As is known in the art relatively low power, high speed, digital logic circuits have been designed using complementary MOSFET (metal oxide semiconductor field effect transistor) technology. The complementary MOSFET (also referred to as CMOS) is formed by interconnecting n-channel and p-channel field effect transistors on a single crystal substrate which results in a CMOS device with very low static power dissipation.

In general, when complementary MOSFETs are used to perform logic operations, power is only dissipated when operating in the "active" mode. The "active" mode occurs when the logic inputs are being continually exercised at a frequency (f) producing a proper logic output at the same frequency. The active power dissipation is proportional to this frequency (f), the square of the logic voltage, V2, and the active capacitance, C, which is charged and discharged. Thus, P ∝ CV2f, and the total "active" power dissipation is proportional to the number of these logic functions being exercised at a particular operating frequency.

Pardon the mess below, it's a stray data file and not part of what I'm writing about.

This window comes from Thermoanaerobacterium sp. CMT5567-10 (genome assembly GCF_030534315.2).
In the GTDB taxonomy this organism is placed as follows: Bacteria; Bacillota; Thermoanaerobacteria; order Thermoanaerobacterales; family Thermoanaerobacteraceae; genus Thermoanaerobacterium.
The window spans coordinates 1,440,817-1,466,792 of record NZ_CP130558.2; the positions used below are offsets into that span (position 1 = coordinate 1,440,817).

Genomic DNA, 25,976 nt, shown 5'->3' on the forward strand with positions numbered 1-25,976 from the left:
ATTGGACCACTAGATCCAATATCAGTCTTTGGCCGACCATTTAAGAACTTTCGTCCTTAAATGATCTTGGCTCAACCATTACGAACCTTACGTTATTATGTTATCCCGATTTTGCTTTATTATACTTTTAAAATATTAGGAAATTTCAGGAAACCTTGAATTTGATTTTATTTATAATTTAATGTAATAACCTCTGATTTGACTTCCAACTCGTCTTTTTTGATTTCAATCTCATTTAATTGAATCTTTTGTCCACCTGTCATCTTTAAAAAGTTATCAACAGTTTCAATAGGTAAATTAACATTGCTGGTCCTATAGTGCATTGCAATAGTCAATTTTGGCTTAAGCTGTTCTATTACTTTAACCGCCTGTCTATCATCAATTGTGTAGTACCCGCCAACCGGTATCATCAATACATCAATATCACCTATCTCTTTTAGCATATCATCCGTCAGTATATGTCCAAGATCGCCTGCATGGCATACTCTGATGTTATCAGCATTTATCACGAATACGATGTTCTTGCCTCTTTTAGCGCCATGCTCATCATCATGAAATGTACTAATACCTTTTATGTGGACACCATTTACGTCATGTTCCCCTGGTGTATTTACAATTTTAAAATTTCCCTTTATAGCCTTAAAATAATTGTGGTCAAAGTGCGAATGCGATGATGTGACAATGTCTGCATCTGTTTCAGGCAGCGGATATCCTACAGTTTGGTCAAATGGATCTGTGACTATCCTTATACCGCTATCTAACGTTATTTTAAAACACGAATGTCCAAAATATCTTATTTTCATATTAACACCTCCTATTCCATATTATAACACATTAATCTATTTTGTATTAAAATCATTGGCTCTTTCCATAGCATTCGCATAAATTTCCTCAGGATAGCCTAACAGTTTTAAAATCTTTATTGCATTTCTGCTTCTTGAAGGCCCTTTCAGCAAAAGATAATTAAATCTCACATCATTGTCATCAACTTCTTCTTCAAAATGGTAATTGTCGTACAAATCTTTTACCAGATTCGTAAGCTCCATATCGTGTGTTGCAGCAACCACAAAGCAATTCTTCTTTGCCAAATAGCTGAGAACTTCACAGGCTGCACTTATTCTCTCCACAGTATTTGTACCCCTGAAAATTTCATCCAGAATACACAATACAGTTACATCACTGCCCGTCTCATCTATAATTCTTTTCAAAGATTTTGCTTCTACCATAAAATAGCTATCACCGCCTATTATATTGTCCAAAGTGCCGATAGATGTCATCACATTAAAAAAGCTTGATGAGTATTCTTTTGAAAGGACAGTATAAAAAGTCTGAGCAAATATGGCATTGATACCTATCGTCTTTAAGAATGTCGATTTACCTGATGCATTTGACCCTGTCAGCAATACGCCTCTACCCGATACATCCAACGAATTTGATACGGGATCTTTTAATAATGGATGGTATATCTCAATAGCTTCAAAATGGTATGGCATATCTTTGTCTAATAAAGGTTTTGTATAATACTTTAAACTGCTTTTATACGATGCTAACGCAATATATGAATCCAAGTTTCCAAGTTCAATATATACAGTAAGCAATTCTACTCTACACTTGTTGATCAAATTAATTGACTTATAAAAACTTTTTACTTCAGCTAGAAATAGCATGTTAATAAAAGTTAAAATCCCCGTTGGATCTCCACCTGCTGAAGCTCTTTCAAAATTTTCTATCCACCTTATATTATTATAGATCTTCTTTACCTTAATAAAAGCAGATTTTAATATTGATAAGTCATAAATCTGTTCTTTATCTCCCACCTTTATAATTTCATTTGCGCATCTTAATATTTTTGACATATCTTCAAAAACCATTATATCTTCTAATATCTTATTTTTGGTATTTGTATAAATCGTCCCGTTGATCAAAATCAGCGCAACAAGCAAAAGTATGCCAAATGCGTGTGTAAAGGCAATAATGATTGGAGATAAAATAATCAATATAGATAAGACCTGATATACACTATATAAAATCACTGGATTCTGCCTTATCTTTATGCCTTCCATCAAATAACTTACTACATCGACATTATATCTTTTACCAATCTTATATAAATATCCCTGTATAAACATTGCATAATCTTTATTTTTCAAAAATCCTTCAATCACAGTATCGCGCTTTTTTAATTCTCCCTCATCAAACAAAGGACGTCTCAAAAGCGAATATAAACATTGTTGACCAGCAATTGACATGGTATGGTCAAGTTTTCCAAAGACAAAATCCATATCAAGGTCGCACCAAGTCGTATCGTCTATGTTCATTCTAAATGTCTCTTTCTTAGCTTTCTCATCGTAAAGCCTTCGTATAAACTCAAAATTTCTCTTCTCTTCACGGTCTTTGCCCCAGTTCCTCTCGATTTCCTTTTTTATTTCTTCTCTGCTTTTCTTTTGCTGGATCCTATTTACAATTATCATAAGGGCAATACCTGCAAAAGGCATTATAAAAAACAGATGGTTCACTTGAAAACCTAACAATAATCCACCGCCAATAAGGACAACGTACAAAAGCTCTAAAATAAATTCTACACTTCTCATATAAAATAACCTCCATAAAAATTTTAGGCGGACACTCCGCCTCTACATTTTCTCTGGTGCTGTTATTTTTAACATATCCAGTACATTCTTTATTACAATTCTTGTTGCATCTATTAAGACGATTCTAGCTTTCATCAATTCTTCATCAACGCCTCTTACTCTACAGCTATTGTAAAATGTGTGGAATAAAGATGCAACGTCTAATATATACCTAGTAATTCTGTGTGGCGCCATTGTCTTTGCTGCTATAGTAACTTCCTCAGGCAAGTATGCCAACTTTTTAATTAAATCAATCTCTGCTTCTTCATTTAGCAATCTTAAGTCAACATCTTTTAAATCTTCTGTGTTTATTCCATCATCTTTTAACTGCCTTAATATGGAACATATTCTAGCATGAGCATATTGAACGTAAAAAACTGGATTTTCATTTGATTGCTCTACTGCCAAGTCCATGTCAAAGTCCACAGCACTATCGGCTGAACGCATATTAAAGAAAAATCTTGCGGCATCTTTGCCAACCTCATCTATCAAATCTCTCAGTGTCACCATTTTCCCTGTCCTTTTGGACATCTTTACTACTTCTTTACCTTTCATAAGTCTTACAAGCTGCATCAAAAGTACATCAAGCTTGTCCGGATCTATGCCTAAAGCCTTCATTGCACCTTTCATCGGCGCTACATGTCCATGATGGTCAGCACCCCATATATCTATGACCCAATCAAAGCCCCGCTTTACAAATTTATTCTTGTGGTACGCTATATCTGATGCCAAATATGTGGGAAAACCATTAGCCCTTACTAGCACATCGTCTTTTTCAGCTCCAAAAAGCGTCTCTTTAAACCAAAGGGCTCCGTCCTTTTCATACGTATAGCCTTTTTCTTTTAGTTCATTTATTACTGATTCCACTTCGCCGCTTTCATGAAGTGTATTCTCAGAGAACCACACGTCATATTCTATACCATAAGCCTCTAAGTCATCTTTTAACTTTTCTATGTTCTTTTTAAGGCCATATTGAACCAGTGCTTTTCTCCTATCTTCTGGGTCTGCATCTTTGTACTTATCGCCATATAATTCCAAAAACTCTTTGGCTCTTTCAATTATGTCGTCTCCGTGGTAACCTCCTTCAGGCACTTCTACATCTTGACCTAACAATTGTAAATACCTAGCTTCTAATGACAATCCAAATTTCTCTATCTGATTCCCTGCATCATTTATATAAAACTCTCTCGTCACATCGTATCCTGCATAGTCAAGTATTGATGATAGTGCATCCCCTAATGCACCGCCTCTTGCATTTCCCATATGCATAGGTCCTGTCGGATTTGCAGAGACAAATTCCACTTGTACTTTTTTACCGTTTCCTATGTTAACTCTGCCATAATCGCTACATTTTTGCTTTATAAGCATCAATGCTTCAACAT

However, with the advent of very large scale integrated circuits (VLSI) using 1.0 micron process technology and the next generation expectations of sub-micron process technology, the resulting high density integration of high speed circuits provides semiconductor devices having undesirable active power dissipations and establishes the need for a much lower power, high speed semiconductor technology. As can be seen in the power relation, the power dissipation is directly proportional to the square of the logic voltage. If this can be reduced by a factor of 5 to 10, then the resulting active power dissipation would be reduced by a factor of 25 to 100. A complementary MESFET device can provide this power reduction if both the n-MESFET and the p-MESFET are both operating as enhancement mode devices.